Description: In November 1968, the United States 7th Air Force began a year-round bombing campaign of southeastern Laos to slow the infiltration of Vietnamese troops and supplies into South Vietnam. Despite the massive amount of bombs dropped, the campaigns of Operation Commando Hunt were unable to stop the Communists from sending men and materiel down the Ho Chi Minh Trail to support their operations in the south. This thesis seeks to show that President Lyndon Johnson's decision to stop bombing North Vietnam and President Richard Nixon's Vietnamization policy, along with the North Vietnamese's determination to keep their supply route open, combined to prevent Operation Commando Hunt from achieving its goal.
Contributing Partner: UNT Libraries
My Crown Is in My Heart, Not on My Head: Heart Burial in England, France, and the Holy Roman Empire From Medieval Times to the Present

My Crown Is in My Heart, Not on My Head: Heart Burial in England, France, and the Holy Roman Empire From Medieval Times to the Present

Access: Use of this item is restricted to the UNT Community.
Date: May 2013
Creator: Duch, Anna M.
Description: Heart burial is a funerary practice that has been performed since the early medieval period. However, relatively little scholarship has been published on it in English. Heart burial began as a pragmatic way to preserve a body, but it became a meaningful tradition in Western Europe during the medieval and early modern periods. In an anthropological context, the ritual served the needs of elites and the societies they governed. Elites used heart burial not only to preserve their bodies, but to express devotion, stabilize the social order and advocate legitimacy, and even gain heaven. Heart burial assisted in the elite Christian, his or her family, and society pass through the liminal period of death. Over the centuries, heart burial evolved to remain relevant. The practice is extant to the present day, though the motivations behind it are very different from those of the medieval and early modern periods.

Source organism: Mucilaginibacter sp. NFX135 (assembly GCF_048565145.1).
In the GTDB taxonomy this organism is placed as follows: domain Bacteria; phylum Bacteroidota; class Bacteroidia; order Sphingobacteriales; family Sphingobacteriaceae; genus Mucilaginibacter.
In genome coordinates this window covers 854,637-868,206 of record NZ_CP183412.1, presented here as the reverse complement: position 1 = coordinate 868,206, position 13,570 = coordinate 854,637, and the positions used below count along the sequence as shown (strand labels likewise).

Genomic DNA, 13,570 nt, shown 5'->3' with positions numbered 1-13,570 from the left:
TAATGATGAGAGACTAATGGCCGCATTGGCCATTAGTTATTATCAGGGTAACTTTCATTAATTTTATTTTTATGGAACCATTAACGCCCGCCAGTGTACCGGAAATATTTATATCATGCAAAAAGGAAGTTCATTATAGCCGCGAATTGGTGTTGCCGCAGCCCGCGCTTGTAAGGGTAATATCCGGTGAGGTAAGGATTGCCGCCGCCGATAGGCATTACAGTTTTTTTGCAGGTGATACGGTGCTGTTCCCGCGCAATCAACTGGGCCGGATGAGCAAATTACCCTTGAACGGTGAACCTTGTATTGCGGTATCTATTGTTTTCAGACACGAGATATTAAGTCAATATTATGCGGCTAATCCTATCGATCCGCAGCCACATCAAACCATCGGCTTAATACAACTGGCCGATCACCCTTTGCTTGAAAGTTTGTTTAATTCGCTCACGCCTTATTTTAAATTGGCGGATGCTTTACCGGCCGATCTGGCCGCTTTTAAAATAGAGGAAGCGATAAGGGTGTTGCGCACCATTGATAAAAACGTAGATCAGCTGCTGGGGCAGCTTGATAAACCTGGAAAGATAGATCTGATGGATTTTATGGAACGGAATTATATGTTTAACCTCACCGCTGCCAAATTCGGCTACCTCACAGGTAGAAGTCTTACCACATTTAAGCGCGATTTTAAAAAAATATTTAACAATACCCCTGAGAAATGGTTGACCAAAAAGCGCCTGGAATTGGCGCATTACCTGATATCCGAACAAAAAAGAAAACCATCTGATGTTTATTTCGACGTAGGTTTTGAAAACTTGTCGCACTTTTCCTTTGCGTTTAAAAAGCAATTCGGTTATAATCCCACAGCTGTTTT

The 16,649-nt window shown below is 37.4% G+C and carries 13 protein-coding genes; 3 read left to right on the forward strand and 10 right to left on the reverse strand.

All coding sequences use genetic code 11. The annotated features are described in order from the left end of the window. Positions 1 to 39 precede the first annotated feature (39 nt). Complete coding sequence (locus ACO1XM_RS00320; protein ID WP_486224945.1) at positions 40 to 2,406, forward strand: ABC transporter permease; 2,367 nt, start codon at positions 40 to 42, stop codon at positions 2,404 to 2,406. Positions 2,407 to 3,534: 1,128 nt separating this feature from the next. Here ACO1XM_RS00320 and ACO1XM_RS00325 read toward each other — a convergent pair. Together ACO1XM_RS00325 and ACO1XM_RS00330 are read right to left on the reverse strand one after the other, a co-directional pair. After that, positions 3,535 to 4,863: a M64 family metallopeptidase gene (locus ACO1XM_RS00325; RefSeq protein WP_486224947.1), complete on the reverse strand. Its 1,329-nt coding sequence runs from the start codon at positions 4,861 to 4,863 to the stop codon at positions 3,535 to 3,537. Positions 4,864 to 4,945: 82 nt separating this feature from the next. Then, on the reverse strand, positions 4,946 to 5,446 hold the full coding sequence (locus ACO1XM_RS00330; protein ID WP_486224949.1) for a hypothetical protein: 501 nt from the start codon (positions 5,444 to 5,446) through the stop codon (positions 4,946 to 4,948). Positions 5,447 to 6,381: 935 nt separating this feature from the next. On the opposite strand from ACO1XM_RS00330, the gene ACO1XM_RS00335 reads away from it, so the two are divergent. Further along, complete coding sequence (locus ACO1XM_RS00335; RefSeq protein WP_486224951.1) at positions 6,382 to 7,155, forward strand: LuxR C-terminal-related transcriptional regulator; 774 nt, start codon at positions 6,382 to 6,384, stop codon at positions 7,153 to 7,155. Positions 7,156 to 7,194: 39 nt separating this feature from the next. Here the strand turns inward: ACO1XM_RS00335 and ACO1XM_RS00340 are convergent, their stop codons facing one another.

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The Strategic and Operational Debate Over Operation Anvil: the Allied Invasion of Southern France in August, 1944

The Strategic and Operational Debate Over Operation Anvil: the Allied Invasion of Southern France in August, 1944

Date: May 2013
Creator: Zinsou, Cameron
Description: In August, 1944, the Allies embarked on one of the "two supreme operations of 1944," Operation Anvil/Dragoon. It is an operation that almost did not happen. Envisioned as a direct supporting operation of Overlord, Anvil soon ran into troubles. Other operations taking away resources away from Anvil in addition to opposition from the highest levels of Allied command threatened Anvil. This thesis chronicles the evolution of this debate, as well as shed light on one of the most overlooked and successful operations the Allies embarked on in World War II.
Contributing Partner: UNT Libraries
American Blitzkrieg: Courtney Hodges and the Advance Toward Aachen (August 1 - September 12, 1944)

American Blitzkrieg: Courtney Hodges and the Advance Toward Aachen (August 1 - September 12, 1944)

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Date: December 2012
Creator: Rinkleff, Adam J.
Description: This is an analysis of combat operations of US First Army under the command of Courtney Hodges, between August 1 and September 12, 1944, with an emphasis upon 1st, 4th, 9th, and 30th Divisions. However, other formations are necessarily discussed in order to maintain context. Indeed, many historians have failed to emphasize the complex interdependent nature of these efforts, and the traditional narrative has been distorted by inadequate situational awareness. This study argues that the army's operations were exceedingly difficult, resulting in approximately 40,000 casualties over a six week period. Although historians claim that the Germans were essentially defeated by the end of July, and that the Allied advance was subsequently halted by logistical difficulties, the official combat records clarify that logistical shortages were a tertiary factor, as the enemy remained capable of strong resistance. Consequently, defensive efforts were the primary factor hindering the advance, in conjunction with deteriorating weather conditions, rugged terrain, and surprisingly severe traffic congestion. Although this was mobile warfare, military theorists have overestimated the effectiveness of mechanization and underestimated the potential for antitank defenses. Ultimately, this study asserts that First Army was the primary American combat formation, and historians have exaggerated the importance of George Patton's ...